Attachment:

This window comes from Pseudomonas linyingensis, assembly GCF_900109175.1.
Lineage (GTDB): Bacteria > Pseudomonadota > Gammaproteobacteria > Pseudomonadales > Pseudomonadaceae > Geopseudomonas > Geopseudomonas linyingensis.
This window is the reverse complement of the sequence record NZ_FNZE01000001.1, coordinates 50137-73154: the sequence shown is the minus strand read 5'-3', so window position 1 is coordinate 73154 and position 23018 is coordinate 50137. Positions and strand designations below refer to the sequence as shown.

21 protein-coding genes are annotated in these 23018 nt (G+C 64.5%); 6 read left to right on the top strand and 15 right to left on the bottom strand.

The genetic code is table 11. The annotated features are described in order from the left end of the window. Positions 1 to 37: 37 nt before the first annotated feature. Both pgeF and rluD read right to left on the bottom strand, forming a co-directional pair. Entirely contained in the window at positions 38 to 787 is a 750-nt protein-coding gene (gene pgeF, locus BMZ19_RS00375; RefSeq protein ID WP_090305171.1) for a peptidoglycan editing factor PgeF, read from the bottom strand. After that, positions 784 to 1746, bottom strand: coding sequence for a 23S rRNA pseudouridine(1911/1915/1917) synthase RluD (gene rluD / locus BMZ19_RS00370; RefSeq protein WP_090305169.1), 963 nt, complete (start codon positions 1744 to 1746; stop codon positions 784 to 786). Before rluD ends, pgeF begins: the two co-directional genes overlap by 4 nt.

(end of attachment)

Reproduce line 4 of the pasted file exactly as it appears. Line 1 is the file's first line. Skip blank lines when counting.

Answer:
21 protein-coding genes are annotated in these 23018 nt (G+C 64.5%); 6 read left to right on the top strand and 15 right to left on the bottom strand.